This age-old phrase tells us “home is where the heart is,” but what if your heart is in multiple places at once? In her new book Nomad at Home: Designing the Home Traveled more (Out July 12), interior designer and creative director Hilary Robertson explores how investing in lots of homes, not just the one you spend most of your time in, can lead to a fuller sense of life — and a better-designed primary residence. Although if that’s not in the cards, simply picking up tchotchkes from the small town you’re driving through or pulling a color palette from a scenic vista will do the trick. Each chapter explores what happens when a certain type of nomad designs their home base.
For example, in her introduction to artist Liselotte Watkins’ space in Rome, Robertson says: “Nothing but full immersion will suffice. If you don’t speak the language, you’ll learn it quickly. Open! Join in! Make a fool of yourself!” And from Sweden to Texas, New York to Paris and then on to Italy, Liselotte did just that. In an excerpt, we get a glimpse of Liselotte’s gallery-style apartment and how her travels influenced the semi-final (a home renovation in Tuscany is next on the list).
I’ve heard Liselotte Watkins’ story of the nomads many times. It’s the “early departure” story of a teenage iconoclast, a sort of gypsy who “throws caution to the wind,” picking up his bags and following something or someone without a backward glance, too young to question the wisdom of make such a move. Imagine leaving Sweden for Texas at 17 with no money and no plan. “The worst-case scenario was the way back,” says Liselotte. “I was a sponge ready to soak up anything.” A full-immersion nomad indeed.
She left Texas for NYC while her then-boyfriend returned to Sweden and promised to return. She ended up at the YWCA on 14th Street across from the Chelsea Hotel, a hip neighborhood ideal for new Yorkers. Chance encounters surviving from day to day, gig to gig meant operating in the present. “Days went by and you were a winner because you were still there,” she says.
After befriending an art director who worked for Barneys, the temple of New York chic, Liselotte devoted herself to illustrating the store’s weekly beauty ads The New York Times. The friend didn’t return, but the fashion illustration stuck. Liselotte met another Swede, now her husband, who kidnapped her to Paris where she had her first child and another shortly after. But before she could settle into life in Paris, they moved to Milan and her Italian odyssey began.
In terms of color temperature, I imagine Sweden as monochrome and Italy as rainbow. Looking at Liselotte’s apartment in Rome, vibrant with citrus yellow and tangerine, it’s clear that she feels exuberantly at home in her Roman surroundings. She has a closet full of maximalist patterned La DoubleJ silk dresses of all shades. Her distinctive palette runs through all her work, from the bold vessels on which she paints stylized female characters and cubist patterns, to the most recent large-scale paintings in soft sherbet tones, commissioned for a solo show at Sweden’s Millesgården during the pandemic -Gallery were painted. These show detailed interiors inhabited by voluptuous female figures: mothers, goddesses and their offspring, imaginary characters drawn from their observations of Italy and the Italian way of life. Liselotte, the outsider, celebrates the obsessions and rituals of her adopted country; the Italian penchant for routine, tradition, craftsmanship, food and of course style.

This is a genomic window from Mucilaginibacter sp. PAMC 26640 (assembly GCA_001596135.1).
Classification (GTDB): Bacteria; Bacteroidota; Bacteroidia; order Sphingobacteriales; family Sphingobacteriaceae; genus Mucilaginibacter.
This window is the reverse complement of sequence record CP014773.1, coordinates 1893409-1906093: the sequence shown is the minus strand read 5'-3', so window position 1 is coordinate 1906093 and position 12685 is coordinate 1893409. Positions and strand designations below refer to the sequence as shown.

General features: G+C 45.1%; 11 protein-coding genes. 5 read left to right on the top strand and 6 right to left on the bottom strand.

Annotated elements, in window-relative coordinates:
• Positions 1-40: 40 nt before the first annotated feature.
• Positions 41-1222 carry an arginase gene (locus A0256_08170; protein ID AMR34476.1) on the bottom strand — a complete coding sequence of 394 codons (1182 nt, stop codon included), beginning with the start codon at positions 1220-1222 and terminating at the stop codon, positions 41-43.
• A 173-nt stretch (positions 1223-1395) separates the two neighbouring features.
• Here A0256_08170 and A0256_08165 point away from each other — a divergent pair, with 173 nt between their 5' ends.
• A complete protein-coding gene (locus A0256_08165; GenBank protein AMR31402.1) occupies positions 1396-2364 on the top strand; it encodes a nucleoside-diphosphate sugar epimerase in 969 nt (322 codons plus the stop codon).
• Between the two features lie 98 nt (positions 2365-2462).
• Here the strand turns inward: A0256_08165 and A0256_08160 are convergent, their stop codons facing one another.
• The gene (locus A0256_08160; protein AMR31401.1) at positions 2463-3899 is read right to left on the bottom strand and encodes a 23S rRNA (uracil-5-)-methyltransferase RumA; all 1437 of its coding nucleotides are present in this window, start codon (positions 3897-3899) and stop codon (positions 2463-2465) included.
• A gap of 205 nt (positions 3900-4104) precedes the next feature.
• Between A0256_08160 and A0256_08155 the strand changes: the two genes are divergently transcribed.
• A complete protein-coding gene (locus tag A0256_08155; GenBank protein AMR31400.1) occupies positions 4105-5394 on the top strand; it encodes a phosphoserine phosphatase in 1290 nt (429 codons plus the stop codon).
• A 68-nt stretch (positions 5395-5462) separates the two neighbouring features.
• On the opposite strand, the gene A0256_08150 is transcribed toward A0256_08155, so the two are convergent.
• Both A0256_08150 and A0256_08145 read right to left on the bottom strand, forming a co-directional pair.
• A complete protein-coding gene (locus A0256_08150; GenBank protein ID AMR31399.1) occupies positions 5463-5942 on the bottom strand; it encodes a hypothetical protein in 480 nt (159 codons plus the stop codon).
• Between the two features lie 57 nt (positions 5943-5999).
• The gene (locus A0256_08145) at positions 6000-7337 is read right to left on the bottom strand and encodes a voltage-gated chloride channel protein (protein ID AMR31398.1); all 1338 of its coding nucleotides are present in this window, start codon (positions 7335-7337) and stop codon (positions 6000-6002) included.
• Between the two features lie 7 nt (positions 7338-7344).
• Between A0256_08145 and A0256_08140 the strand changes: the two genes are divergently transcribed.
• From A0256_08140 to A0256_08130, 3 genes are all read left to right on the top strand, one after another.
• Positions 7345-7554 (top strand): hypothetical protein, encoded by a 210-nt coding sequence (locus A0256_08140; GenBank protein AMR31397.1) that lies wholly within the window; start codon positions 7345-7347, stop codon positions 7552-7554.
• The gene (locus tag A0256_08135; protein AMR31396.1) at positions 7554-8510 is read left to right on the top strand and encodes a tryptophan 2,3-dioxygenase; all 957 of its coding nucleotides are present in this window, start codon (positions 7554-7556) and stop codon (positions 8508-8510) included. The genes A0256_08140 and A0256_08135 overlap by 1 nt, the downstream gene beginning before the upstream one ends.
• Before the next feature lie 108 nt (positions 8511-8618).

Not surprisingly, the delicate domestic scenes are in sync with her 19th-century apartment, where a centrally located dining room connects to a wedge-shaped living room that sings in sun yellow on one side and a plain white on the other Kitchen where Liselotte makes it colorful Ceramics add a decorative flourish. “Housework or nesting is my coping mechanism,” she explains. It’s more of a feeling she wants to create than a specific style. She strives for a sunny atmosphere that reminds her of her grandmother’s Swedish summer house. Even in this discreetly bourgeois neighborhood (the apartment overlooks the magnificent facades of the embassies), Liselotte will scream “Buongiorno!” to the locals as protocol requires. “Community is important here,” she says. “You have to make an effort”
Their roots may have grown in Rome, but recent events have allowed the family to spend time in the Tuscan countryside near Siena, where they are renovating a house. Like many others temporarily relieved from big city life due to the pandemic, they thrived in a rural setting; Liselotte’s daughter can ride horses there and she paints in her spacious studio, facilitating the transition of her work from commercial fashion illustration to fine art. In fact, the family has adapted to country life so easily that they plan to ditch city life for this version of la dolce vita, another colorful full immersion.
Out of Nomad at Home: Designing the Home Traveled more by Hilary Robertson. Ryland Peters & Small 2022. Photography by Mike Karlsson Lundgren © Ryland Peters & Small 2022.
Nomad at Home: Designing the Home That’s Traveled More ($40)